Illustrations by Shawn Martinbrough; Coloring by Christopher Sotomayor.
“Impossible,” said David Ward. The London Metropolitan Police constable looked up.
Some 50 feet above him, he saw that someone had carved a gaping hole through a skylight. Standing in the Frontier Forwarding warehouse in Feltham, West London, he could hear the howl of jets from neighboring Heathrow Airport as they roared overhead.
At Ward’s feet lay three open trunks, heavy-duty steel cases. They were empty. A few books lay strewn about. Those trunks had previously been full of books. Not just any books. The missing ones, 240 in all, included early versions of some of the most significant printed works of European history.
As an inveterate reader, I more or less grew up in my local libraries—as many of you may have as well.
There is something magical about libraries, as repositories of knowledge and story and hope. There’s even something magical about librarians, be they guardians or keepers or the ultimate hosts inviting you into a safe haven lined with stories that hum with life.
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When I was young, I would hear people say one of the worst pains a human could experience was childbirth. I think of the hours of labor before my son was born and conclude that the pain of grief is worse.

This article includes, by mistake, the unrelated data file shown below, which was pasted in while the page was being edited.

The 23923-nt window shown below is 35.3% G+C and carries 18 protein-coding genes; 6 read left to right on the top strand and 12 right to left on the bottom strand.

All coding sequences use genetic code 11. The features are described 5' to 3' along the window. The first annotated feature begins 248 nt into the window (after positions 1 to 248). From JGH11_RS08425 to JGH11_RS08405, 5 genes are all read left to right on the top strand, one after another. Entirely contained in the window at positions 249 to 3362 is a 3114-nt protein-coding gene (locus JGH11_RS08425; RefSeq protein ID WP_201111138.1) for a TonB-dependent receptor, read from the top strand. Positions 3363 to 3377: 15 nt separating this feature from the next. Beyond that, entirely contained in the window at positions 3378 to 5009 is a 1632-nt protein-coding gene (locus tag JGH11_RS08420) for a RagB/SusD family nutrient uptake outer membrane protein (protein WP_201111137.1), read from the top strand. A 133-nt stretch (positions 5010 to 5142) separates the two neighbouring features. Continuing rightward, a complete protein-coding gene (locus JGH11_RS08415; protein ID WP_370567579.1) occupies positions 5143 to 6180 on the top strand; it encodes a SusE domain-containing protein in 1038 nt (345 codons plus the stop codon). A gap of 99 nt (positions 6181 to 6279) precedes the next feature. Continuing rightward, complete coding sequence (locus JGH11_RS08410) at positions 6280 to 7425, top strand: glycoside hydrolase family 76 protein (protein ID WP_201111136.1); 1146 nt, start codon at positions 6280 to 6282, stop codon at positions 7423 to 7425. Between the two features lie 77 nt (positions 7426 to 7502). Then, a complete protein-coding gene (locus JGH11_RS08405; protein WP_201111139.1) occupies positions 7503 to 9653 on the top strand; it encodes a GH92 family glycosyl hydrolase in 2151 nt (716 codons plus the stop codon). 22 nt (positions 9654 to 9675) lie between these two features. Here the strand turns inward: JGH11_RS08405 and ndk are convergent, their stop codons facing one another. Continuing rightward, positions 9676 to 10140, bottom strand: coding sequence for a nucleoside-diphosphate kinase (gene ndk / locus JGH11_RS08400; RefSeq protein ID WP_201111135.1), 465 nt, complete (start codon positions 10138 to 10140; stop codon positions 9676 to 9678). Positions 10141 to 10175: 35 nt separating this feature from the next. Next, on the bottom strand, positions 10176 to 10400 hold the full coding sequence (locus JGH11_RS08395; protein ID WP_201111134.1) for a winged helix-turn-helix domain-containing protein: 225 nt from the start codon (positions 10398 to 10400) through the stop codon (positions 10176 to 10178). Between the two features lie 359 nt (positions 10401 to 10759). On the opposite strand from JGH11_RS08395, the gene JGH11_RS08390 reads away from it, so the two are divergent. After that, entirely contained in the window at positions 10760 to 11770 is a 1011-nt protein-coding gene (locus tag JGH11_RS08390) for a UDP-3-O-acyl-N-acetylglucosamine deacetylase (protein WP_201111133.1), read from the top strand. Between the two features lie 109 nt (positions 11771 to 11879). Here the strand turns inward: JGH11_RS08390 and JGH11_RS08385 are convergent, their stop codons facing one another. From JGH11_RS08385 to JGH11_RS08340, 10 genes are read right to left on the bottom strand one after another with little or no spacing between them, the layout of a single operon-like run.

When I was experiencing contractions, I could point to a part of my body and say, “Here. Take the pain away from here.” The anesthesiologist showed up on the 20th hour (I was trying to go without an epidural but didn’t make it).
The medicine went in, and the pain was gone, for the most part.
There is no place to point at with grief. It is an ache that drenches you completely, makes your limbs and your head heavy, too heavy to carry.
And the sting of grief does not end; it sleeps, gets quiet enough to forget about it from time to time, until it resurfaces with a song, an intersection, a park, a dream, or a corner of your house you forgot to look at with eyes from the past.
From formatting guides to memoirs, no writer’s bookshelf is complete without these eight titles.
Every great movie began as a blank sheet of paper. Before a filmmaker or actor can create onscreen magic, they need something to say. So it should come as no surprise that many directors and performers credit scripts for much of their success. Good screenwriters lay the foundation for the beautiful shots and memorable performances that stick with us throughout our lives. In the words of George Clooney, “It’s possible for me to make a bad movie out of a good script, but I can’t make a good movie from a bad script.”